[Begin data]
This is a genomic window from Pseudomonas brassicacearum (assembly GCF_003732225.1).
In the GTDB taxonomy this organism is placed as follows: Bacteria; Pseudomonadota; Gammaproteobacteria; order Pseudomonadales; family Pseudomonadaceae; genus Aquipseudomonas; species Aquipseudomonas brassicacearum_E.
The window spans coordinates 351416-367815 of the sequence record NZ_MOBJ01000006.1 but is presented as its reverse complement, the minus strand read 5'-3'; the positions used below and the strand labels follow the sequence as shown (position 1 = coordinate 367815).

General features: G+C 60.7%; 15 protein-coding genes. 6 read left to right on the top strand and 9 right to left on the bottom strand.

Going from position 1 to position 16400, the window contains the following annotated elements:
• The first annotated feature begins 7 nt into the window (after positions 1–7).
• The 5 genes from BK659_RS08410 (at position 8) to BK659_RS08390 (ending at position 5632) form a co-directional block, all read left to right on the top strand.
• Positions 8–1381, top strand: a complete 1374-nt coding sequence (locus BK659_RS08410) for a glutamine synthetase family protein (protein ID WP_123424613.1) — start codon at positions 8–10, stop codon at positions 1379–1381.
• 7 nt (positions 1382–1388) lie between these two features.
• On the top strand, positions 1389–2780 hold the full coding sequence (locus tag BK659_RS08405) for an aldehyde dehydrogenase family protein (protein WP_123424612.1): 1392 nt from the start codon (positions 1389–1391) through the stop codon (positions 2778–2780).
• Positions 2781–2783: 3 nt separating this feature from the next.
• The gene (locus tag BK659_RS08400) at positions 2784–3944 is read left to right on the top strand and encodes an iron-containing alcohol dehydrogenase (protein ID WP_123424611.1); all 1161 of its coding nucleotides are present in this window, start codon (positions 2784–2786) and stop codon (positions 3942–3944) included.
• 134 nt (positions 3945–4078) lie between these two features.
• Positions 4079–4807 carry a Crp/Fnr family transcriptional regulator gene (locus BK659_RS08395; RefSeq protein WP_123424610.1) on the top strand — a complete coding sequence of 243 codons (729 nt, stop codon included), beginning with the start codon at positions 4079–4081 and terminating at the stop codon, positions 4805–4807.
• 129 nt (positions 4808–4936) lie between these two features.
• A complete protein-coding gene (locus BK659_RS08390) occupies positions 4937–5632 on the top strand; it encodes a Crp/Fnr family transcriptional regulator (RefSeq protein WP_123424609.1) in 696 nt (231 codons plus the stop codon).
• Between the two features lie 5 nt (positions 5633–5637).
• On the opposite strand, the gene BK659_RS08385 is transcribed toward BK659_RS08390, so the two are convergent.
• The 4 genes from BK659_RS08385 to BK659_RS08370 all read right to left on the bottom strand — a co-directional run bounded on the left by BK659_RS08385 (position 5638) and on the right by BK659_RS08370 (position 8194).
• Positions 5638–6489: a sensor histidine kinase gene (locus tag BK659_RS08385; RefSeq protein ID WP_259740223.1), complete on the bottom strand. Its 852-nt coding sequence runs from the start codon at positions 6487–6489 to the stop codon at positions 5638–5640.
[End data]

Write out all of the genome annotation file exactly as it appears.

This is a genomic window from Pseudomonas brassicacearum (assembly GCF_003732225.1).
In the GTDB taxonomy this organism is placed as follows: Bacteria; Pseudomonadota; Gammaproteobacteria; order Pseudomonadales; family Pseudomonadaceae; genus Aquipseudomonas; species Aquipseudomonas brassicacearum_E.
The window spans coordinates 351416-367815 of the sequence record NZ_MOBJ01000006.1 but is presented as its reverse complement, the minus strand read 5'-3'; the positions used below and the strand labels follow the sequence as shown (position 1 = coordinate 367815).

General features: G+C 60.7%; 15 protein-coding genes. 6 read left to right on the top strand and 9 right to left on the bottom strand.

Going from position 1 to position 16400, the window contains the following annotated elements:
• The first annotated feature begins 7 nt into the window (after positions 1–7).
• The 5 genes from BK659_RS08410 (at position 8) to BK659_RS08390 (ending at position 5632) form a co-directional block, all read left to right on the top strand.
• Positions 8–1381, top strand: a complete 1374-nt coding sequence (locus BK659_RS08410) for a glutamine synthetase family protein (protein ID WP_123424613.1) — start codon at positions 8–10, stop codon at positions 1379–1381.
• 7 nt (positions 1382–1388) lie between these two features.
• On the top strand, positions 1389–2780 hold the full coding sequence (locus tag BK659_RS08405) for an aldehyde dehydrogenase family protein (protein WP_123424612.1): 1392 nt from the start codon (positions 1389–1391) through the stop codon (positions 2778–2780).
• Positions 2781–2783: 3 nt separating this feature from the next.
• The gene (locus tag BK659_RS08400) at positions 2784–3944 is read left to right on the top strand and encodes an iron-containing alcohol dehydrogenase (protein ID WP_123424611.1); all 1161 of its coding nucleotides are present in this window, start codon (positions 2784–2786) and stop codon (positions 3942–3944) included.
• 134 nt (positions 3945–4078) lie between these two features.
• Positions 4079–4807 carry a Crp/Fnr family transcriptional regulator gene (locus BK659_RS08395; RefSeq protein WP_123424610.1) on the top strand — a complete coding sequence of 243 codons (729 nt, stop codon included), beginning with the start codon at positions 4079–4081 and terminating at the stop codon, positions 4805–4807.
• 129 nt (positions 4808–4936) lie between these two features.
• A complete protein-coding gene (locus BK659_RS08390) occupies positions 4937–5632 on the top strand; it encodes a Crp/Fnr family transcriptional regulator (RefSeq protein WP_123424609.1) in 696 nt (231 codons plus the stop codon).
• Between the two features lie 5 nt (positions 5633–5637).
• On the opposite strand, the gene BK659_RS08385 is transcribed toward BK659_RS08390, so the two are convergent.
• The 4 genes from BK659_RS08385 to BK659_RS08370 all read right to left on the bottom strand — a co-directional run bounded on the left by BK659_RS08385 (position 5638) and on the right by BK659_RS08370 (position 8194).
• Positions 5638–6489: a sensor histidine kinase gene (locus tag BK659_RS08385; RefSeq protein ID WP_259740223.1), complete on the bottom strand. Its 852-nt coding sequence runs from the start codon at positions 6487–6489 to the stop codon at positions 5638–5640.